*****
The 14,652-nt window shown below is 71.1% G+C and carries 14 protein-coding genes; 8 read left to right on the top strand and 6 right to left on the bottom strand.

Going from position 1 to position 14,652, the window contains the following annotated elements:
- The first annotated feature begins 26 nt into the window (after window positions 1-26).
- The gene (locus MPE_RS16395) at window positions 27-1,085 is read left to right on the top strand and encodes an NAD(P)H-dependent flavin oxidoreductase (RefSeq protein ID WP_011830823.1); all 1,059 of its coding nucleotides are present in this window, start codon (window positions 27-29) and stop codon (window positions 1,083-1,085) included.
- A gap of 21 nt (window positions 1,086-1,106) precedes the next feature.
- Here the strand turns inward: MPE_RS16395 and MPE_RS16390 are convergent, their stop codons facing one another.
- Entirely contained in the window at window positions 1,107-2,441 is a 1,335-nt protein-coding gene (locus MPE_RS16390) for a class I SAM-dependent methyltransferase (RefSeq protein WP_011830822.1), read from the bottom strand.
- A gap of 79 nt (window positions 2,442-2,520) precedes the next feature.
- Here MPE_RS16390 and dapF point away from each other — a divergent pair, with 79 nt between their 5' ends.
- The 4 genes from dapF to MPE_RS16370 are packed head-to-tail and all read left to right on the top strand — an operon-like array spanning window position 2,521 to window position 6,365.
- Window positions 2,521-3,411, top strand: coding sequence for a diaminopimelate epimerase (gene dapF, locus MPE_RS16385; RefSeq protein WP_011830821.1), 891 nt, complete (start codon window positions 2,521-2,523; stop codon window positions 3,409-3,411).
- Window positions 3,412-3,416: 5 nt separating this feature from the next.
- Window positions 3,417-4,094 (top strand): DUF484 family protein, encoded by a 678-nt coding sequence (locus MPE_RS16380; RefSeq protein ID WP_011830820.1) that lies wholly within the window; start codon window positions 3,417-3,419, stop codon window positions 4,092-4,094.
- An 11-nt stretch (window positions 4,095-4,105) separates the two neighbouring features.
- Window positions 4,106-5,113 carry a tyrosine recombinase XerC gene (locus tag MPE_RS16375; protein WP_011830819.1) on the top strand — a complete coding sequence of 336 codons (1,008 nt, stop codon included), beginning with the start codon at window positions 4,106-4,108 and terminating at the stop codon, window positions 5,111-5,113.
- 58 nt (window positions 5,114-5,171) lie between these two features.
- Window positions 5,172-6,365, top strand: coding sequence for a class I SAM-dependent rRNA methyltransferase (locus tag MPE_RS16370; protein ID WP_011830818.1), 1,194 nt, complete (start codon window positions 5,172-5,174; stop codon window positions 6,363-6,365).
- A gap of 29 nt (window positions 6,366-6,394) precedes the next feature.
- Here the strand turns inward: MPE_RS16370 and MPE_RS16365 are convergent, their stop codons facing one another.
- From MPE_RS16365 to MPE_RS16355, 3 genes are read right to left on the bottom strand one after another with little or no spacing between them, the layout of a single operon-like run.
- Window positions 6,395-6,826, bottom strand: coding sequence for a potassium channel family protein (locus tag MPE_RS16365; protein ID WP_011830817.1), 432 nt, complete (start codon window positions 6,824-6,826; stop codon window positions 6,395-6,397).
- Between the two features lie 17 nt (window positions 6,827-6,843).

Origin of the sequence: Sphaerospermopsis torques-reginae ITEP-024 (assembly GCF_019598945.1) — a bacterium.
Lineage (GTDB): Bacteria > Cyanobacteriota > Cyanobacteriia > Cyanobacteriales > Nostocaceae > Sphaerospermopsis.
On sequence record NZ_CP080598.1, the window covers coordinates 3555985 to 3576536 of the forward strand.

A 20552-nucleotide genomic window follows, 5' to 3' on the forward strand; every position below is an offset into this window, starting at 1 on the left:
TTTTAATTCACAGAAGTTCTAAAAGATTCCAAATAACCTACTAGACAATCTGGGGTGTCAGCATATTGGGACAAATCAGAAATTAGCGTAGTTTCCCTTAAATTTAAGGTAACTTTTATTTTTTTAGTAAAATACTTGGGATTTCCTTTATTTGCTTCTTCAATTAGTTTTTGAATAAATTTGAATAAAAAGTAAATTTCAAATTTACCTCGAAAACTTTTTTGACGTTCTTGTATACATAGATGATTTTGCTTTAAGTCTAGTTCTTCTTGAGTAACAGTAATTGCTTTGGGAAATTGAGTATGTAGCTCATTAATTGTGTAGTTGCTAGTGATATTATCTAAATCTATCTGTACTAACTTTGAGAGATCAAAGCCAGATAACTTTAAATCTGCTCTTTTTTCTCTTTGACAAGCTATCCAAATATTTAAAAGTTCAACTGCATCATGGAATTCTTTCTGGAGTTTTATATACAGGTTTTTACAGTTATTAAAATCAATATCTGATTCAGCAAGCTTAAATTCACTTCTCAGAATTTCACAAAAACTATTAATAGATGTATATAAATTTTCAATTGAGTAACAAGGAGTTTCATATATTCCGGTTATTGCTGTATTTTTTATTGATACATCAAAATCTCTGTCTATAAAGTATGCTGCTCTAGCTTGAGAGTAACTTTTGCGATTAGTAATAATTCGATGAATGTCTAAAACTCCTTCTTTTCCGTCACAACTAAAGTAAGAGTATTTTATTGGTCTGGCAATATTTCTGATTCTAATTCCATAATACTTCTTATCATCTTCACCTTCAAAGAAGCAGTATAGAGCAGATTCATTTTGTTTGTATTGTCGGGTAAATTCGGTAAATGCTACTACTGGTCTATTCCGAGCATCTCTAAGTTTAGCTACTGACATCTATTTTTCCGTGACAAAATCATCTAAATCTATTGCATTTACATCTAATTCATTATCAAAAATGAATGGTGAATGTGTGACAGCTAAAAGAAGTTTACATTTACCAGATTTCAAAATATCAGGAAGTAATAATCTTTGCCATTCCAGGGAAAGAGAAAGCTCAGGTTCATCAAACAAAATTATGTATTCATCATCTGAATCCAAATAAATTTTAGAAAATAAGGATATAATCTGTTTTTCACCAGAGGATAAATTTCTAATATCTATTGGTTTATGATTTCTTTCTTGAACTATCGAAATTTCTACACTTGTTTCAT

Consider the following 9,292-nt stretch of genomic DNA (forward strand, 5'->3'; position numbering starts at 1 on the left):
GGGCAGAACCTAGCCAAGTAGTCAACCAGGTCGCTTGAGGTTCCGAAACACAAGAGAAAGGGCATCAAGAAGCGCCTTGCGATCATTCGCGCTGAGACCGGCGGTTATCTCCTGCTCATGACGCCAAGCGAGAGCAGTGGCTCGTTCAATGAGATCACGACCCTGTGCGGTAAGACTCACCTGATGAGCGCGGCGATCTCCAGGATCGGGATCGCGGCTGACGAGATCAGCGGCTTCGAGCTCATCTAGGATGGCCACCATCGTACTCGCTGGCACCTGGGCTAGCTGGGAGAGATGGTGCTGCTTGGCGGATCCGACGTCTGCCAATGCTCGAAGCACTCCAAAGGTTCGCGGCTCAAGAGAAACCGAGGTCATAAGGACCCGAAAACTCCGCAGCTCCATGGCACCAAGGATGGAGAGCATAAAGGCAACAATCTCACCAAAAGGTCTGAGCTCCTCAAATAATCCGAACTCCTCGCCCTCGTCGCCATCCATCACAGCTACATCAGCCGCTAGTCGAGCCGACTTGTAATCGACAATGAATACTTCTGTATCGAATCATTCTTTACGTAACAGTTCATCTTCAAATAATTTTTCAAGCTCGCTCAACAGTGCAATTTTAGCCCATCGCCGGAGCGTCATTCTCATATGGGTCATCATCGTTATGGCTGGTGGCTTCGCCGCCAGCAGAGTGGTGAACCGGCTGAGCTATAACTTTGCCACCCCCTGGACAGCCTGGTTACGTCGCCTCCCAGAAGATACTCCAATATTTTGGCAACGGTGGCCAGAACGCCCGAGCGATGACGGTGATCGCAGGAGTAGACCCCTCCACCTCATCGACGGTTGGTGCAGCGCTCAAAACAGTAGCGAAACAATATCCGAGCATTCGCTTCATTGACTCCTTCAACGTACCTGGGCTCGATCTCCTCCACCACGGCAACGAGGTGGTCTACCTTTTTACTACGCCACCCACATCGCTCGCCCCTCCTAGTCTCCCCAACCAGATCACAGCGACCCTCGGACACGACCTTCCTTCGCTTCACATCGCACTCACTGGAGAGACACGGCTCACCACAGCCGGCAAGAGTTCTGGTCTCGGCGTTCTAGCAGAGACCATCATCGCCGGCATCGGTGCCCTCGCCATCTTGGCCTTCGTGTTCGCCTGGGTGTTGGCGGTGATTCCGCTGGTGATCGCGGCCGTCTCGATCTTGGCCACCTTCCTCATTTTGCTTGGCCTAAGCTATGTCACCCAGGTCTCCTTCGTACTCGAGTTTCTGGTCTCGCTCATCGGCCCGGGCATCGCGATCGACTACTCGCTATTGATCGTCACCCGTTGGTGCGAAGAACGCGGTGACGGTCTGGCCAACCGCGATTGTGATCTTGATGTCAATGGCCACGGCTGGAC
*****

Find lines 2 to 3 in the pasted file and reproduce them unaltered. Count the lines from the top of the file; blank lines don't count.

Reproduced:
Going from position 1 to position 14,652, the window contains the following annotated elements:
- The first annotated feature begins 26 nt into the window (after window positions 1-26).